The NaNoWriMo countdown is on

The end of July’s Camp NaNoWriMo means that the main November NaNoWriMo event is mere days away. Sure, it’s not October yet, but the countdown is already down to the double digits, which is exciting in itself. This time of year also means my mind goes directly to NaNoWriMo–well, even more than usual. There’s so much to be done before November arrives, and no matter how well I plan, not all of those things get done. Heck, not all of those things get done after NaNo is over.

There are Wikiwrimo updates to be done and Is It NaNo Yet? code to be fixed and meals to be cooked and books to read and runs to go on and shenanigans to get into and NaNo flyers to acquire and hang and on and on and on… Oh, and the weather is starting to cool down, which means festival season is upon us, not to mention training for that half marathon I’m running in December. Let’s say that training during NaNo will be interesting, with three of the four weekends already booked for out-of-town events.

And then there are the repeated tasks that I can’t do in August and then declare done through November: making sure my house isn’t more of a mess than usual, for instance. Timing my laundry for minimal actual laundry-doing in November.

I’m already planning easily freezable meals for November, taking into account that I won’t actually be at home for nearly half the month. This also means I need to acquire more plastic storage containers soon; living with people means that my current collection, which I used most of last November, won’t cut it for freezing all these NaNo meals.

While “I sold my soul to NaNo” mode won’t come into full swing until Wikiwrimo becomes a part-time job in September, NaNo planning mode is already gearing up for everything except my novel (or novels, as it seems to be these days). With a goal of reaching 2 million lifetime NaNo November words, I’ve got a lot to write–about 250k words, to be exact, which makes up half my 2016 writing goal. So no pressure, self. None at all. (Fortunately, I’m on track for my overall 2016 goal once my very wordy November is taken into account.)

I haven’t figured out when or where to host my usual intown write-in for NaNo yet. This year will be particularly challenging due to all the travel in November, but I’ll figure out something, even if it means doing regular client work while hosting a write-in.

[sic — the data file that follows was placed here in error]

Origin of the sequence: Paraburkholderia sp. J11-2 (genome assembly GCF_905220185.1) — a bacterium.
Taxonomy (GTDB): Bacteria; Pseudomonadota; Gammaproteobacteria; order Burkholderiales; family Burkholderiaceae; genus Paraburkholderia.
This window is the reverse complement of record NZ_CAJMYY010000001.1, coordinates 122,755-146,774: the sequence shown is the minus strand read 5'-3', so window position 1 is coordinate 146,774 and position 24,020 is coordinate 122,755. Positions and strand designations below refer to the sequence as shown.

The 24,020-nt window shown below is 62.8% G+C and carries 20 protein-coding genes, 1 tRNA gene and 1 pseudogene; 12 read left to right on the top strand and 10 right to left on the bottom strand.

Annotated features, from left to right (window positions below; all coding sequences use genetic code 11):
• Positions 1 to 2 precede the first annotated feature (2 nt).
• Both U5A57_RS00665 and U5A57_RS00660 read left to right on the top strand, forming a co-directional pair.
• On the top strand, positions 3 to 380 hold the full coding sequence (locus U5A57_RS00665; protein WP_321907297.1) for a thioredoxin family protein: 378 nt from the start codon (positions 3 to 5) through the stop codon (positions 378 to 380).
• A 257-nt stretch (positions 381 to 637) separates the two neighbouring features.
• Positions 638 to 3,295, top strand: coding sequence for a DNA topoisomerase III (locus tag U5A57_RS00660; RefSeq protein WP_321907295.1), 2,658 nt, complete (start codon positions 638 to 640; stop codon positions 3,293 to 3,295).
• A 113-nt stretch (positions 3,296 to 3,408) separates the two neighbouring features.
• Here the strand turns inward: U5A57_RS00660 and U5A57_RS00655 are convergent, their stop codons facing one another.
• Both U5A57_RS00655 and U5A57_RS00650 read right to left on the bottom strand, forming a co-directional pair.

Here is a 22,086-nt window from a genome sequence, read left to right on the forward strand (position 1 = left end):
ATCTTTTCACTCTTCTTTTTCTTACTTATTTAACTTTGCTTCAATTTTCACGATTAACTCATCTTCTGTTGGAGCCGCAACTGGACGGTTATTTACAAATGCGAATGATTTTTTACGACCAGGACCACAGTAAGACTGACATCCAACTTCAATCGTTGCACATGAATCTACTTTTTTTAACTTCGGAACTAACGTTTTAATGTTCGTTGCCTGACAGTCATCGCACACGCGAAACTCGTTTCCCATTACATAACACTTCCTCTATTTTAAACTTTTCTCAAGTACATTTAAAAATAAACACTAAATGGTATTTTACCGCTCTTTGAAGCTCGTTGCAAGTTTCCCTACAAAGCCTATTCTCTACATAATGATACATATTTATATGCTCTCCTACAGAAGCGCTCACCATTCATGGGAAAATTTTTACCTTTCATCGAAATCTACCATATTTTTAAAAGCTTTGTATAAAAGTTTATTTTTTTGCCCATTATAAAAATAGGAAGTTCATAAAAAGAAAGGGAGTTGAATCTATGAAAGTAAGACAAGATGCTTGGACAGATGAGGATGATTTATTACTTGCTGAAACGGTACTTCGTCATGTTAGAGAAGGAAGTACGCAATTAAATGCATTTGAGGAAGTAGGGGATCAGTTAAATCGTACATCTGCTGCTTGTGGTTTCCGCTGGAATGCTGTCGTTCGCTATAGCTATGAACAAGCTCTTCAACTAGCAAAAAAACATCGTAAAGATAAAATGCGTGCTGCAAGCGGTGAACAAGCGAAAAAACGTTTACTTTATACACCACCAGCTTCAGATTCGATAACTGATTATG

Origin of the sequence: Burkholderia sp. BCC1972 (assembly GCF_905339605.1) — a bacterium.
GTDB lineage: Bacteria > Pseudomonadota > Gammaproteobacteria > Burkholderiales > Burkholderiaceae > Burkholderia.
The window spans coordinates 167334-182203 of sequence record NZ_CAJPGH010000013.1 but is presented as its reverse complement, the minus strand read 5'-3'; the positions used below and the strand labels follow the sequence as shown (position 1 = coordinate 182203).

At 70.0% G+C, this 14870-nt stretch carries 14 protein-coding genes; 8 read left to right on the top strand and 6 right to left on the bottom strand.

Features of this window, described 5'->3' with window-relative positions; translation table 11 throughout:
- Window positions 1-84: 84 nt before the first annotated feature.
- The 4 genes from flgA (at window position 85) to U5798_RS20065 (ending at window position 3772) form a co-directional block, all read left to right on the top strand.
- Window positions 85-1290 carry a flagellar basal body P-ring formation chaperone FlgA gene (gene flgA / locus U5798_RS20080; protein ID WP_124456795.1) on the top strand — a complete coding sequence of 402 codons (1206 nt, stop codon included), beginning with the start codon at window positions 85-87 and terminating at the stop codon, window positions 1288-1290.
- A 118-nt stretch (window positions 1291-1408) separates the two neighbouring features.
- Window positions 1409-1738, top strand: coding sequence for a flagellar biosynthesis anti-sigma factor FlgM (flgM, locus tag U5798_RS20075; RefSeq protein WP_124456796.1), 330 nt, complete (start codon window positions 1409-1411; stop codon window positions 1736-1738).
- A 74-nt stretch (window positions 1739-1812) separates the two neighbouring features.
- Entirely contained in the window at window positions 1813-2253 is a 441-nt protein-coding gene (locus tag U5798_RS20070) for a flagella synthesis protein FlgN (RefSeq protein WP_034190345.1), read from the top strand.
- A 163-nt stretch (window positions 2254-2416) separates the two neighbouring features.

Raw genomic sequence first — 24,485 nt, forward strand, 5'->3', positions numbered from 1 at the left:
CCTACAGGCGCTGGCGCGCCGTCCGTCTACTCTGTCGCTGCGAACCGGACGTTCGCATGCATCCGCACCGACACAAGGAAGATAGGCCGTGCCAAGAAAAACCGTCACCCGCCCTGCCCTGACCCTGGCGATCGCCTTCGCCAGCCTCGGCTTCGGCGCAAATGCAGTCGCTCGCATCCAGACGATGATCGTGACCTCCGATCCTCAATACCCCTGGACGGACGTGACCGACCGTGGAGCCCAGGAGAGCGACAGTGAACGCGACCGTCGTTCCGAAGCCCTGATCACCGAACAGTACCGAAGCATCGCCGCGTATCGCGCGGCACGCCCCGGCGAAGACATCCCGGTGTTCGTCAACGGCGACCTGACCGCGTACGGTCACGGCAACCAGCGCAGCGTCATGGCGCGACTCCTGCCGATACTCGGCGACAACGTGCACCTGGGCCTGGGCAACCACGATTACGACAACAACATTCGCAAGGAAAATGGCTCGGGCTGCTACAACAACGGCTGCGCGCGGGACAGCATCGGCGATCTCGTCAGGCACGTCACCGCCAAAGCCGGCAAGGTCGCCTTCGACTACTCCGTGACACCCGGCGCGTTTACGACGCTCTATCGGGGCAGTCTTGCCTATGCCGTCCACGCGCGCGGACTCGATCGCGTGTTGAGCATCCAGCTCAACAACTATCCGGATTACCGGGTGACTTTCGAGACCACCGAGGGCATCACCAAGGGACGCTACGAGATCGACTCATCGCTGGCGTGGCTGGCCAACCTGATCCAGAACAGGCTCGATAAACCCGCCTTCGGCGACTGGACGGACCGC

So… is it November yet? What about now?

Half Marathon Training Time Commences Now

I mentioned a few posts back that I’m training for my first half marathon in December. This is partly due to my desire to continue running and staying in shape and partly because, well, I contribute to a running website as part of my day job. Walk the walk, talk the talk, et cetera.

Since the December half marathon is my first half marathon and I’m more than a little out of shape (despite running for awhile), training needs to start soon. Partly due to the heat this summer, I’ve been slacking in my regular running schedule due to the heat. It’s still hot here around 7pm, the latest I can run and still take a shower and rehydrate before bed; otherwise I find myself waking up for midnight bathroom trips. Getting up earlier to run is also an option, but let’s face it–who actually likes getting up early? I don’t, that’s for certain. Especially when it interferes with my plans for the rest of the day and shifts my working time into the evening or (gasp) to Friday.

Some of these things, like getting up earlier, are plain-and-simple excuses. I know. But with the half marathon only four months away, it’s time to stop the excuses and start the training now, even if that involves getting up earlier or going to bed later. I can also use this as a convenient reason to get through more audiobooks and podcasts. I even bought a hydration belt with a pocket and new earbuds just for this purpose. This way I’m not limited to buying shorts and pants with pockets big enough for my iPod touch.

The fun part will be training during NaNo, when the running distances get longer and I already have three of the four November weekends booked. All of these weekends involve out-of-town plans. If nothing else, I can use the San Francisco hills for training and thinking up novel and plot developments that weekend.